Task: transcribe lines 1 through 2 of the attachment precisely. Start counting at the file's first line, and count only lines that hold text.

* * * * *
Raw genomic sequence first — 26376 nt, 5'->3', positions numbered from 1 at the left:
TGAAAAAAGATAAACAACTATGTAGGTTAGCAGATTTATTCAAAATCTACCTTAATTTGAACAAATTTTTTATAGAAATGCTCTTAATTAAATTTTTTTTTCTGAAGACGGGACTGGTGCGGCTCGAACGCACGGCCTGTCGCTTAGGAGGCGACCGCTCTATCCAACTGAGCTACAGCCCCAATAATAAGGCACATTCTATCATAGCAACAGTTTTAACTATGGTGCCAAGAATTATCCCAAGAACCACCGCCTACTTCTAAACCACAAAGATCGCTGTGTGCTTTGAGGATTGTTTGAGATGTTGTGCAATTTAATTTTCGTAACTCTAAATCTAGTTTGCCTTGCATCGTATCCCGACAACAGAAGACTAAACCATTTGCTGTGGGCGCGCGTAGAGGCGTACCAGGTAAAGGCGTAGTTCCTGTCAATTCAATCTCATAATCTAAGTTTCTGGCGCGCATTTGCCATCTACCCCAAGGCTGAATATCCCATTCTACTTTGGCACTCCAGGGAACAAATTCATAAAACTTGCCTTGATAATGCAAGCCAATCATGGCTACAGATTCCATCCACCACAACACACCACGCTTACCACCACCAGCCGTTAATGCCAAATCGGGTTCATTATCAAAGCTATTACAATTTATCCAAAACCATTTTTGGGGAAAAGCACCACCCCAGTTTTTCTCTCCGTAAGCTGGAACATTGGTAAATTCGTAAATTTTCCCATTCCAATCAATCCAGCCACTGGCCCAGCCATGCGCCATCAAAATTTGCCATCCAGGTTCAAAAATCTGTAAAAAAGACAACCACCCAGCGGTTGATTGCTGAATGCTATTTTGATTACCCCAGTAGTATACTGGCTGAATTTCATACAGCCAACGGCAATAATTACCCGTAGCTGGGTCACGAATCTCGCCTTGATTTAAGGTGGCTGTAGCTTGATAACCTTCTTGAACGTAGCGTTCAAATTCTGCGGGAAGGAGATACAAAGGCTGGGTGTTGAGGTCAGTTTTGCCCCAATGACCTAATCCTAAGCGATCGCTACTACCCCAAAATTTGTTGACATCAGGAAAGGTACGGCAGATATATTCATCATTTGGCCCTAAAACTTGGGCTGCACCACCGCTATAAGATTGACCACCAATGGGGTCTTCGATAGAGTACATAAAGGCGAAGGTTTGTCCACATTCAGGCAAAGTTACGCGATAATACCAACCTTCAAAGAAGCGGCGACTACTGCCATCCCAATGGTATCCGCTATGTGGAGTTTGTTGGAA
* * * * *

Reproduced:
Raw genomic sequence first — 26376 nt, 5'->3', positions numbered from 1 at the left:
TGAAAAAAGATAAACAACTATGTAGGTTAGCAGATTTATTCAAAATCTACCTTAATTTGAACAAATTTTTTATAGAAATGCTCTTAATTAAATTTTTTTTTCTGAAGACGGGACTGGTGCGGCTCGAACGCACGGCCTGTCGCTTAGGAGGCGACCGCTCTATCCAACTGAGCTACAGCCCCAATAATAAGGCACATTCTATCATAGCAACAGTTTTAACTATGGTGCCAAGAATTATCCCAAGAACCACCGCCTACTTCTAAACCACAAAGATCGCTGTGTGCTTTGAGGATTGTTTGAGATGTTGTGCAATTTAATTTTCGTAACTCTAAATCTAGTTTGCCTTGCATCGTATCCCGACAACAGAAGACTAAACCATTTGCTGTGGGCGCGCGTAGAGGCGTACCAGGTAAAGGCGTAGTTCCTGTCAATTCAATCTCATAATCTAAGTTTCTGGCGCGCATTTGCCATCTACCCCAAGGCTGAATATCCCATTCTACTTTGGCACTCCAGGGAACAAATTCATAAAACTTGCCTTGATAATGCAAGCCAATCATGGCTACAGATTCCATCCACCACAACACACCACGCTTACCACCACCAGCCGTTAATGCCAAATCGGGTTCATTATCAAAGCTATTACAATTTATCCAAAACCATTTTTGGGGAAAAGCACCACCCCAGTTTTTCTCTCCGTAAGCTGGAACATTGGTAAATTCGTAAATTTTCCCATTCCAATCAATCCAGCCACTGGCCCAGCCATGCGCCATCAAAATTTGCCATCCAGGTTCAAAAATCTGTAAAAAAGACAACCACCCAGCGGTTGATTGCTGAATGCTATTTTGATTACCCCAGTAGTATACTGGCTGAATTTCATACAGCCAACGGCAATAATTACCCGTAGCTGGGTCACGAATCTCGCCTTGATTTAAGGTGGCTGTAGCTTGATAACCTTCTTGAACGTAGCGTTCAAATTCTGCGGGAAGGAGATACAAAGGCTGGGTGTTGAGGTCAGTTTTGCCCCAATGACCTAATCCTAAGCGATCGCTACTACCCCAAAATTTGTTGACATCAGGAAAGGTACGGCAGATATATTCATCATTTGGCCCTAAAACTTGGGCTGCACCACCGCTATAAGATTGACCACCAATGGGGTCTTCGATAGAGTACATAAAGGCGAAGGTTTGTCCACATTCAGGCAAAGTTACGCGATAATACCAACCTTCAAAGAAGCGGCGACTACTGCCATCCCAATGGTATCCGCTATGTGGAGTTTGTTGGAA